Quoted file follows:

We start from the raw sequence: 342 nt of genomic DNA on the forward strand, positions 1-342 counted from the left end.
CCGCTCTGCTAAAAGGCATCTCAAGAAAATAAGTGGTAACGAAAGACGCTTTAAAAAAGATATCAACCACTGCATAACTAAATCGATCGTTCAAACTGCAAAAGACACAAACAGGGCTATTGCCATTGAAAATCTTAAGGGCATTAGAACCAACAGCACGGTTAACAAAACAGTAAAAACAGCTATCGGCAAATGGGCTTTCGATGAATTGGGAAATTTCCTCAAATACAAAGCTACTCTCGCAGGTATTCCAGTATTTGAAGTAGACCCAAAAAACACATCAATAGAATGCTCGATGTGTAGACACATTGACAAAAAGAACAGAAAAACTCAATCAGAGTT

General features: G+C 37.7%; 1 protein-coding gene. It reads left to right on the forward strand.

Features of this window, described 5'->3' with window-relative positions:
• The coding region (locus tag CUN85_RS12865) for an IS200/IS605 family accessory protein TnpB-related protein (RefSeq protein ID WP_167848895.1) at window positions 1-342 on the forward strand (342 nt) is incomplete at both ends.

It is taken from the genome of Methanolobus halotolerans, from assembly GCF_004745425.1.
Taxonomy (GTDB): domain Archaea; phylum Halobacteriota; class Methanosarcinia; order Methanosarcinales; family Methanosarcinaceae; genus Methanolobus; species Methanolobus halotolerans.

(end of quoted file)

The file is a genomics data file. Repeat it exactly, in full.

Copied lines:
We start from the raw sequence: 342 nt of genomic DNA on the forward strand, positions 1-342 counted from the left end.
CCGCTCTGCTAAAAGGCATCTCAAGAAAATAAGTGGTAACGAAAGACGCTTTAAAAAAGATATCAACCACTGCATAACTAAATCGATCGTTCAAACTGCAAAAGACACAAACAGGGCTATTGCCATTGAAAATCTTAAGGGCATTAGAACCAACAGCACGGTTAACAAAACAGTAAAAACAGCTATCGGCAAATGGGCTTTCGATGAATTGGGAAATTTCCTCAAATACAAAGCTACTCTCGCAGGTATTCCAGTATTTGAAGTAGACCCAAAAAACACATCAATAGAATGCTCGATGTGTAGACACATTGACAAAAAGAACAGAAAAACTCAATCAGAGTT

General features: G+C 37.7%; 1 protein-coding gene. It reads left to right on the forward strand.

Features of this window, described 5'->3' with window-relative positions:
• The coding region (locus tag CUN85_RS12865) for an IS200/IS605 family accessory protein TnpB-related protein (RefSeq protein ID WP_167848895.1) at window positions 1-342 on the forward strand (342 nt) is incomplete at both ends.

It is taken from the genome of Methanolobus halotolerans, from assembly GCF_004745425.1.
Taxonomy (GTDB): domain Archaea; phylum Halobacteriota; class Methanosarcinia; order Methanosarcinales; family Methanosarcinaceae; genus Methanolobus; species Methanolobus halotolerans.